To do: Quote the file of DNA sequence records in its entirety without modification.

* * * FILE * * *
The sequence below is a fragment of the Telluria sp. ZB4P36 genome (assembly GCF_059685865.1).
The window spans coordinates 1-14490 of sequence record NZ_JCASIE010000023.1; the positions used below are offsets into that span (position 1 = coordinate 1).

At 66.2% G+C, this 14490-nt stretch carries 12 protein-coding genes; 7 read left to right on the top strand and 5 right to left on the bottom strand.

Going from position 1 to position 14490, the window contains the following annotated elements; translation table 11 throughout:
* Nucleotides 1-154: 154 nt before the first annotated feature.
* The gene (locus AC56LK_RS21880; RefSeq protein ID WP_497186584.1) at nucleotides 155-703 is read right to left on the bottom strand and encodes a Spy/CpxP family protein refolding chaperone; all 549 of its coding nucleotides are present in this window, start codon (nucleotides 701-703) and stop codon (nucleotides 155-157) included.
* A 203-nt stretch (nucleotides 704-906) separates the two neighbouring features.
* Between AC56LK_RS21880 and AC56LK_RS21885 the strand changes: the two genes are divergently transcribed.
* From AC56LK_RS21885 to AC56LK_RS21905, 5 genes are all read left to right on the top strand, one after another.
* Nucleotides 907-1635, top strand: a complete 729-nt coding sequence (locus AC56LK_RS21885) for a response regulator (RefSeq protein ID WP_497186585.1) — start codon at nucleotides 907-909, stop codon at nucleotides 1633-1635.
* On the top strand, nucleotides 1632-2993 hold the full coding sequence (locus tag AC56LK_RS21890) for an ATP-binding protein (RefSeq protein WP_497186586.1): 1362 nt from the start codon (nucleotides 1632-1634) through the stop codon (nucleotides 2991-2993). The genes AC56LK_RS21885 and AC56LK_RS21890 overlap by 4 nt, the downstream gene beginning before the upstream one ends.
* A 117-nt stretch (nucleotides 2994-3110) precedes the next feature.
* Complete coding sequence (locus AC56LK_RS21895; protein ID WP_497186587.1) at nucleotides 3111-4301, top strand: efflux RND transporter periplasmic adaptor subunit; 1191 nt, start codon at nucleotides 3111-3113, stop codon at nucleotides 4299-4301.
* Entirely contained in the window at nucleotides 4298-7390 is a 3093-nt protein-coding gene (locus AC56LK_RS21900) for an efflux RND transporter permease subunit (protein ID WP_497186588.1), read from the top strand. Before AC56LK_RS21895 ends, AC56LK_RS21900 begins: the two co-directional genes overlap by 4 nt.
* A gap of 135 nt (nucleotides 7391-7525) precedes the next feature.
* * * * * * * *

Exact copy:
The sequence below is a fragment of the Telluria sp. ZB4P36 genome (assembly GCF_059685865.1).
The window spans coordinates 1-14490 of sequence record NZ_JCASIE010000023.1; the positions used below are offsets into that span (position 1 = coordinate 1).

At 66.2% G+C, this 14490-nt stretch carries 12 protein-coding genes; 7 read left to right on the top strand and 5 right to left on the bottom strand.

Going from position 1 to position 14490, the window contains the following annotated elements; translation table 11 throughout:
* Nucleotides 1-154: 154 nt before the first annotated feature.
* The gene (locus AC56LK_RS21880; RefSeq protein ID WP_497186584.1) at nucleotides 155-703 is read right to left on the bottom strand and encodes a Spy/CpxP family protein refolding chaperone; all 549 of its coding nucleotides are present in this window, start codon (nucleotides 701-703) and stop codon (nucleotides 155-157) included.
* A 203-nt stretch (nucleotides 704-906) separates the two neighbouring features.
* Between AC56LK_RS21880 and AC56LK_RS21885 the strand changes: the two genes are divergently transcribed.
* From AC56LK_RS21885 to AC56LK_RS21905, 5 genes are all read left to right on the top strand, one after another.
* Nucleotides 907-1635, top strand: a complete 729-nt coding sequence (locus AC56LK_RS21885) for a response regulator (RefSeq protein ID WP_497186585.1) — start codon at nucleotides 907-909, stop codon at nucleotides 1633-1635.
* On the top strand, nucleotides 1632-2993 hold the full coding sequence (locus tag AC56LK_RS21890) for an ATP-binding protein (RefSeq protein WP_497186586.1): 1362 nt from the start codon (nucleotides 1632-1634) through the stop codon (nucleotides 2991-2993). The genes AC56LK_RS21885 and AC56LK_RS21890 overlap by 4 nt, the downstream gene beginning before the upstream one ends.
* A 117-nt stretch (nucleotides 2994-3110) precedes the next feature.
* Complete coding sequence (locus AC56LK_RS21895; protein ID WP_497186587.1) at nucleotides 3111-4301, top strand: efflux RND transporter periplasmic adaptor subunit; 1191 nt, start codon at nucleotides 3111-3113, stop codon at nucleotides 4299-4301.
* Entirely contained in the window at nucleotides 4298-7390 is a 3093-nt protein-coding gene (locus AC56LK_RS21900) for an efflux RND transporter permease subunit (protein ID WP_497186588.1), read from the top strand. Before AC56LK_RS21895 ends, AC56LK_RS21900 begins: the two co-directional genes overlap by 4 nt.
* A gap of 135 nt (nucleotides 7391-7525) precedes the next feature.